The ground-glass opacities and areas of consolidation reflect the presence of alveolar filling by a foamy exudate, constituted mainly of surfactant, fibrin, and cellular debris [1] (Fig. 1B). The organisms are typically seen within this foamy exudate as small bubbles [4]. Interlobular septal thickening and intralobular linear opacities can result from interstitial edema or cellular infiltration. The nodules reflect the presence of granulomatous inflammation consisting of clusters of epithelioid histiocytes and multinucleated giant cells [4]. Rarely, granulomas secondary to P. carinii pneumonia may undergo necrosis and cavitate.
Fig. 1B. —32-year-old man with AIDS and Pneumocystis carinii pneumonia. Photomicrograph of histologic specimen shows septal thickening (straight arrows) secondary to edema and cellular inflammatory infiltrates separating two secondary lobules. Note partial filling of air spaces by inflammatory infiltrate (curved arrows), which accounts for ground-glass opacities seen on CT scan (A). (H and E, ×40)
Cystic lesions are seen on high-resolution CT in 10–30% of AIDS patients with P. carinii pneumonia. They can reflect the presence of bullae, intraparenchymal cysts, or, occasionally, necrotizing granulomas. Some of the cysts have been shown to be secondary to tissue invasion by P. carinii followed by necrosis. The cysts are usually bilateral and involve mainly the upper lobes. Patients with cysts have an increased propensity to develop pneumothorax [4].
Occasionally, P. carinii pneumonia may result in interstitial fibrosis that can be mild or severe. The fibrosis is manifested on CT by the presence of irregular linear opacities, traction bronchiectasis, and architectural distortion [1, 4].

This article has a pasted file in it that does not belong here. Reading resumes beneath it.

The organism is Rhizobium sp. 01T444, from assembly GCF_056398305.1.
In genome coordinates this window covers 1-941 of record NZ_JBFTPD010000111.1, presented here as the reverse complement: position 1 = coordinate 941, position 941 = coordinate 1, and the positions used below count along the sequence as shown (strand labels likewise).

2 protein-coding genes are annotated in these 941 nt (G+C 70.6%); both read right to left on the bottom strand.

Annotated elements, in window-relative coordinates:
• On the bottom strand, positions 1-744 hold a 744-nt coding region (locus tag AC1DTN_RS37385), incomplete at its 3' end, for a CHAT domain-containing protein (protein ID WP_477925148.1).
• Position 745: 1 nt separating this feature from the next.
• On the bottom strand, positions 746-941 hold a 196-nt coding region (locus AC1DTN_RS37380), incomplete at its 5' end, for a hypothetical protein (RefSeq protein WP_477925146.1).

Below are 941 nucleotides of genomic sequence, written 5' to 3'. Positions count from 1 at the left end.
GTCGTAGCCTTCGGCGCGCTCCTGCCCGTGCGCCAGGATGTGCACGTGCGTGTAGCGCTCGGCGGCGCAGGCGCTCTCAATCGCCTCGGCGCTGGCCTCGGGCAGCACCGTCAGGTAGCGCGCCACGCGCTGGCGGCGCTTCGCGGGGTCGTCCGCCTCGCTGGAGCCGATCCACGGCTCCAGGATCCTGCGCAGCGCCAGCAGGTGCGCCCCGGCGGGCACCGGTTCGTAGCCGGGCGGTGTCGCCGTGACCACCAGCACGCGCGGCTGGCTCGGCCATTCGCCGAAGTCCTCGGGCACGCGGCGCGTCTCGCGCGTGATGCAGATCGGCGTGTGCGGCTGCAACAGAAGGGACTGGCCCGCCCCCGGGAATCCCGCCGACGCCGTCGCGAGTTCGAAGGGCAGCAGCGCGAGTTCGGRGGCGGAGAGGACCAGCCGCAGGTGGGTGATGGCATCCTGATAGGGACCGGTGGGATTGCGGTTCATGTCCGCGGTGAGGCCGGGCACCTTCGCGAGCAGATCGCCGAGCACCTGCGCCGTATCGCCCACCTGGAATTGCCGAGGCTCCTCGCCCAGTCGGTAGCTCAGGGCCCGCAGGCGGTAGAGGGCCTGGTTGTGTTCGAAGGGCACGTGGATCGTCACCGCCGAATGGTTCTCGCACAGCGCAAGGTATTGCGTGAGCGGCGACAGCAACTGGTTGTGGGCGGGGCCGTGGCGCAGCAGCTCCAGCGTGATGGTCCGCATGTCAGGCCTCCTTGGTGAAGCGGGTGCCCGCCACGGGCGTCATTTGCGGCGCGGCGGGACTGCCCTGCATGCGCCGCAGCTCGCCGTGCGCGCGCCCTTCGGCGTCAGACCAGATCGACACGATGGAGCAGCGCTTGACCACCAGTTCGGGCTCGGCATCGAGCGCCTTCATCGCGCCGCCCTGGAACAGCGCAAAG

Tuberculosis

Patients with AIDS are at increased risk of developing tuberculosis. The manifestations of tuberculosis in HIV-positive patients are influenced by the degree of cellular immune compromise [5]. In patients who have CD4 cell counts greater than 200 cells/mm3, the findings tend to be similar to those seen in reactivation tuberculosis in the normal host. In these patients, the most common high-resolution CT manifestations consist of a single or, less commonly, multiple 1- to 3-cm-diameter nodules; consolidation; cavitation involving mainly the upper lobes; and centrilobular nodular and branching linear opacities resulting in a tree-in-bud pattern. The characteristic histologic lesion of tuberculosis is a necrotizing granuloma that can expand, resulting in consolidation and typically cavitation. Endobronchial spread to the bronchioles results in centrilobular nodular opacities and a tree-in-bud pattern.
In more severely immunocompromised patients, the radiologic manifestations tend to resemble those of primary disease and consist predominantly of areas of consolidation, miliary disease (Figs. 2A and 2B), pleural effusion, and lymph node enlargement [4, 5]. Lymph node enlargement results from inflammation of the lymphatic vessels within the nodes and of the nodes themselves. The enlarged nodes typically contain necrotizing granulomas. Up to 20% of severely immunocompromised AIDS patients with pulmonary tuberculosis have radiographs that show normal findings [2]. High-resolution CT in these patients usually shows small nodules and lymph node enlargement [2].